Tuesday, March 01, 2005

DeLay says separation of church and state not in U.S. Constitution

Associated Press has the direct quote:

"I hope the Supreme Court will finally read the Constitution and see there's no such thing, or no mention, of separation of church and state in the Constitution," said DeLay, a Republican from Sugar Land.

Okay, Tom. Only if you don't count the First Amendment. Details schmetails.


  • Tom DeLay's just expressing something many of us have known for years: Tom DeLay is kooky.

    By Blogger Dan, at 12:11 AM  

  • Nice catch....what an idiot. We really need to keep a mic around Delay. He's like Bush -- the more he talks the bigger an idiot he comes across....kp

    By Anonymous krazypuppy, at 2:58 PM  

  • hey...don't be bashin the president of our country...i bet u couldn't do it!!! secondly...get the stinkin constitution out and read it urself....no where does it say anything about sepaation of church and state!!!!!!!!! NOW WHO'S THE IDIOT!?!?!?!

    By Anonymous TICKED OFF, at 7:07 PM  

  • "ticked off", It looks as if your the one that's misinformed. Maybe you should look up the definition of the word "Amendment" before making false statements that serve no other purpose then to push your agenda. All the U.S. Constitutional amendments are considered to be part of the current U.S. Constitution (i.e. the act of amending or correcting). The most important thing is to understand why the verbiage "Congress shall make no law respecting an establishment of religion, or prohibiting the free exercise thereof; was amended to the constitution. Our fore fathers knew of the amount of blood shed as a result of state sponsored religions in the European theater. I am thankful that they had the wisdom to try and prevent history from repeating it's self, but it is our duty as Americans here and now to prevent it from happening again.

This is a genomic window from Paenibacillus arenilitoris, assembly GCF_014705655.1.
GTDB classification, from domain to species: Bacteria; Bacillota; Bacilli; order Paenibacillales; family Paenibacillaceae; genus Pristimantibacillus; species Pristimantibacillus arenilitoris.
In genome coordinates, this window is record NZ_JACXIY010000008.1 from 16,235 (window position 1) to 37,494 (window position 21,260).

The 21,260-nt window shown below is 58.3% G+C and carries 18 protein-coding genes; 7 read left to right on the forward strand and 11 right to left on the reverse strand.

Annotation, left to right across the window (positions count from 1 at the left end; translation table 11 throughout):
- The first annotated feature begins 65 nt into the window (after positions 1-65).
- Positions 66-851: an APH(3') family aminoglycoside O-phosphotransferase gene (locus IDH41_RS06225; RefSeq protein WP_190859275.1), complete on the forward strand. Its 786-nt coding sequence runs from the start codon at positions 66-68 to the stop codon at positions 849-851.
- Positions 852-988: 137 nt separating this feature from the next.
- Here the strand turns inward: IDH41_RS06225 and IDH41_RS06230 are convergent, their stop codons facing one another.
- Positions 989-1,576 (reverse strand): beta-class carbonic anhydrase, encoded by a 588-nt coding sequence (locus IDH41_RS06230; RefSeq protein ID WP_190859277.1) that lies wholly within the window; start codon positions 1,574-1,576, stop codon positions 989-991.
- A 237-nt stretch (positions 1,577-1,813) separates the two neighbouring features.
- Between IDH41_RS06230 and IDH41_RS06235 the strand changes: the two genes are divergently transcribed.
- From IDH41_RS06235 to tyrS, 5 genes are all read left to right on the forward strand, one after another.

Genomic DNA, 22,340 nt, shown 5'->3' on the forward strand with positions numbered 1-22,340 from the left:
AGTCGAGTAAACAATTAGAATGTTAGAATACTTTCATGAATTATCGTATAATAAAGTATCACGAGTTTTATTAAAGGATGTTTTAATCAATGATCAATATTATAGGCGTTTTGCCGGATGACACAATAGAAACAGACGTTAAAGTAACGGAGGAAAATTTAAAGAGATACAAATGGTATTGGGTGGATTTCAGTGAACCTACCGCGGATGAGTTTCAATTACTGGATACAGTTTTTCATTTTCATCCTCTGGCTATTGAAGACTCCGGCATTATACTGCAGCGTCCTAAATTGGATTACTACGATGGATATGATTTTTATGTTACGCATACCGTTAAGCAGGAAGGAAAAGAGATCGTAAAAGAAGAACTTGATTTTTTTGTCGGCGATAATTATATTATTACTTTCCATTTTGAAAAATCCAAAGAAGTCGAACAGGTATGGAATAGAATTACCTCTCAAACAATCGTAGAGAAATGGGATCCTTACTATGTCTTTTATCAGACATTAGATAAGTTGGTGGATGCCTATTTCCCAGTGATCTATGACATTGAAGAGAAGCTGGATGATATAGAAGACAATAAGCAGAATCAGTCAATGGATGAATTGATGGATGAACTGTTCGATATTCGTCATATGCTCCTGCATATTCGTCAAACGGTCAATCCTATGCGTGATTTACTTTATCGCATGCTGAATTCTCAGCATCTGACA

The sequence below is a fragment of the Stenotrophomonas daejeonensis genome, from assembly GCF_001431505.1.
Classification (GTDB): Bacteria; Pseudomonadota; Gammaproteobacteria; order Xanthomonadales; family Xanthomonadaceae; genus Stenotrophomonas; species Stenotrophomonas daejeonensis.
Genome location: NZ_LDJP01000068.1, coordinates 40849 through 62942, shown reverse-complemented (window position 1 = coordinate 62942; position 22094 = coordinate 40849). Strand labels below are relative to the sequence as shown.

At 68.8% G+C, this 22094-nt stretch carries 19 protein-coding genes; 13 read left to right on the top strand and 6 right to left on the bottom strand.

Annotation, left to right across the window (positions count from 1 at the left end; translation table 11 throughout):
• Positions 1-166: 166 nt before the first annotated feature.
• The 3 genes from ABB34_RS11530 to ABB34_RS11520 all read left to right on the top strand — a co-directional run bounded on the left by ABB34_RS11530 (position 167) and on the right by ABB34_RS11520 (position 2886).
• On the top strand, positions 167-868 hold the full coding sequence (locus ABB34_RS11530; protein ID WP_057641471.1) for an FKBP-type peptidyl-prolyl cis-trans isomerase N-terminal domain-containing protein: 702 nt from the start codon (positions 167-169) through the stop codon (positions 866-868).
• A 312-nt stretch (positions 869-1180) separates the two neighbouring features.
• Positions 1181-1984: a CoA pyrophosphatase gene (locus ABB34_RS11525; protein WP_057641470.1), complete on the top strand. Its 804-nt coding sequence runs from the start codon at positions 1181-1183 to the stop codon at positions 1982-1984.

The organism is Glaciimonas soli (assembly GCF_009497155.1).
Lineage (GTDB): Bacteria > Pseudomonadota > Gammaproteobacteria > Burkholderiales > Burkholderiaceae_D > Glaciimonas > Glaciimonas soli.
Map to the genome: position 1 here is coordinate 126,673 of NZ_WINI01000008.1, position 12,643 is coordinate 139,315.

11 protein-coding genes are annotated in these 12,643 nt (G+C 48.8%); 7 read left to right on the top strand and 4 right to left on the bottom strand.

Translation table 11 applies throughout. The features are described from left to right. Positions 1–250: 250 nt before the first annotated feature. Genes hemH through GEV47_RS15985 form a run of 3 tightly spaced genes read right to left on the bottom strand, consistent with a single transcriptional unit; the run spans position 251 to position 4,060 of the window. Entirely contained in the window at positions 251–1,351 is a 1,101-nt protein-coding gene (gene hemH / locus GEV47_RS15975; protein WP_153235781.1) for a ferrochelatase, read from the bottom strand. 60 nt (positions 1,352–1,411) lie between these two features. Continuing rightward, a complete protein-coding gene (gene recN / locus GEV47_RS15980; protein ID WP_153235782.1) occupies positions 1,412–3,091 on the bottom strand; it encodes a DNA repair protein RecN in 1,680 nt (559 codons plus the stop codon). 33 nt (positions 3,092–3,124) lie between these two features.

By Blogger Save America, at 2:35 PM  

  • And there you have your own answer. ESTABLISHING a church is completely different than allowing a church to exist (or even FAVORING a church).
    The Establishment Clause was intended to prohibit the federal government from declaring and financially supporting a national religion, such as existed in many other countries at the time of the nation's founding.

    The Establishment Clause is part of the Constitution...and the "separation" is NOT (it is from the writings of Jefferson).

    By Anonymous A guy that is apparently smarter than you, at 10:55 PM  

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